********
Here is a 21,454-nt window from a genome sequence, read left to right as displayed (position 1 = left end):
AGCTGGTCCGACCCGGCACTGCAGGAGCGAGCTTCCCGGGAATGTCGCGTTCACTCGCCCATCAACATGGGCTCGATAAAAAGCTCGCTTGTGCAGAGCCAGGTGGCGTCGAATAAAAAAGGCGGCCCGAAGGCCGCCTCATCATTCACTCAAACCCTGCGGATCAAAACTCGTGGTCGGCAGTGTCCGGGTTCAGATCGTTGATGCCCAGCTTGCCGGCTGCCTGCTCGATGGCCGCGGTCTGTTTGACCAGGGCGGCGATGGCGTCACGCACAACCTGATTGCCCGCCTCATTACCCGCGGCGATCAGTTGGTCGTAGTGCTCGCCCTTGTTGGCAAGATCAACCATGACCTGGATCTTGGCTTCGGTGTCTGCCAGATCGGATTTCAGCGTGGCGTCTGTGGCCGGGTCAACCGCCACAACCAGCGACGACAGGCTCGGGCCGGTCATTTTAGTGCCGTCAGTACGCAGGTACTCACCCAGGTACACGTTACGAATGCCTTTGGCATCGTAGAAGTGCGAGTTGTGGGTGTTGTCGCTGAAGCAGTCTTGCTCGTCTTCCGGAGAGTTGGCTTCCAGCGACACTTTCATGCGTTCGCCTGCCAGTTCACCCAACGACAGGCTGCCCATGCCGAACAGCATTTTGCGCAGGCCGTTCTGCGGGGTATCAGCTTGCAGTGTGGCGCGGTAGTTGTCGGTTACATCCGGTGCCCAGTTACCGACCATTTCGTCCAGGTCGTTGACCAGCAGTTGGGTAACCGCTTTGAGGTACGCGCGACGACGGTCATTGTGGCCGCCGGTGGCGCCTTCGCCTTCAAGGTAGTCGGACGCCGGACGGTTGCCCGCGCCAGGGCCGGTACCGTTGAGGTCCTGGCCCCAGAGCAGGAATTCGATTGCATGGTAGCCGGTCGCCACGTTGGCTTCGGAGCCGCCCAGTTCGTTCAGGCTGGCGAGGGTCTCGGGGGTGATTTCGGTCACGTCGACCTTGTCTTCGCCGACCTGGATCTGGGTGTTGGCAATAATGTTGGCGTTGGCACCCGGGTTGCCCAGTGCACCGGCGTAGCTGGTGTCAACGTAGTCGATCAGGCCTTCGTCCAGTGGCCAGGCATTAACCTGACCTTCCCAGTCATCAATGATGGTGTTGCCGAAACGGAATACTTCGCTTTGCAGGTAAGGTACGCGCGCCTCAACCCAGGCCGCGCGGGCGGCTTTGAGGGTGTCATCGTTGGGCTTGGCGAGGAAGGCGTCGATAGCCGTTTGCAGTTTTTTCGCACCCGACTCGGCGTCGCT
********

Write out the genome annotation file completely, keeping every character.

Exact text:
Here is a 21,454-nt window from a genome sequence, read left to right as displayed (position 1 = left end):
AGCTGGTCCGACCCGGCACTGCAGGAGCGAGCTTCCCGGGAATGTCGCGTTCACTCGCCCATCAACATGGGCTCGATAAAAAGCTCGCTTGTGCAGAGCCAGGTGGCGTCGAATAAAAAAGGCGGCCCGAAGGCCGCCTCATCATTCACTCAAACCCTGCGGATCAAAACTCGTGGTCGGCAGTGTCCGGGTTCAGATCGTTGATGCCCAGCTTGCCGGCTGCCTGCTCGATGGCCGCGGTCTGTTTGACCAGGGCGGCGATGGCGTCACGCACAACCTGATTGCCCGCCTCATTACCCGCGGCGATCAGTTGGTCGTAGTGCTCGCCCTTGTTGGCAAGATCAACCATGACCTGGATCTTGGCTTCGGTGTCTGCCAGATCGGATTTCAGCGTGGCGTCTGTGGCCGGGTCAACCGCCACAACCAGCGACGACAGGCTCGGGCCGGTCATTTTAGTGCCGTCAGTACGCAGGTACTCACCCAGGTACACGTTACGAATGCCTTTGGCATCGTAGAAGTGCGAGTTGTGGGTGTTGTCGCTGAAGCAGTCTTGCTCGTCTTCCGGAGAGTTGGCTTCCAGCGACACTTTCATGCGTTCGCCTGCCAGTTCACCCAACGACAGGCTGCCCATGCCGAACAGCATTTTGCGCAGGCCGTTCTGCGGGGTATCAGCTTGCAGTGTGGCGCGGTAGTTGTCGGTTACATCCGGTGCCCAGTTACCGACCATTTCGTCCAGGTCGTTGACCAGCAGTTGGGTAACCGCTTTGAGGTACGCGCGACGACGGTCATTGTGGCCGCCGGTGGCGCCTTCGCCTTCAAGGTAGTCGGACGCCGGACGGTTGCCCGCGCCAGGGCCGGTACCGTTGAGGTCCTGGCCCCAGAGCAGGAATTCGATTGCATGGTAGCCGGTCGCCACGTTGGCTTCGGAGCCGCCCAGTTCGTTCAGGCTGGCGAGGGTCTCGGGGGTGATTTCGGTCACGTCGACCTTGTCTTCGCCGACCTGGATCTGGGTGTTGGCAATAATGTTGGCGTTGGCACCCGGGTTGCCCAGTGCACCGGCGTAGCTGGTGTCAACGTAGTCGATCAGGCCTTCGTCCAGTGGCCAGGCATTAACCTGACCTTCCCAGTCATCAATGATGGTGTTGCCGAAACGGAATACTTCGCTTTGCAGGTAAGGTACGCGCGCCTCAACCCAGGCCGCGCGGGCGGCTTTGAGGGTGTCATCGTTGGGCTTGGCGAGGAAGGCGTCGATAGCCGTTTGCAGTTTTTTCGCACCCGACTCGGCGTCGCT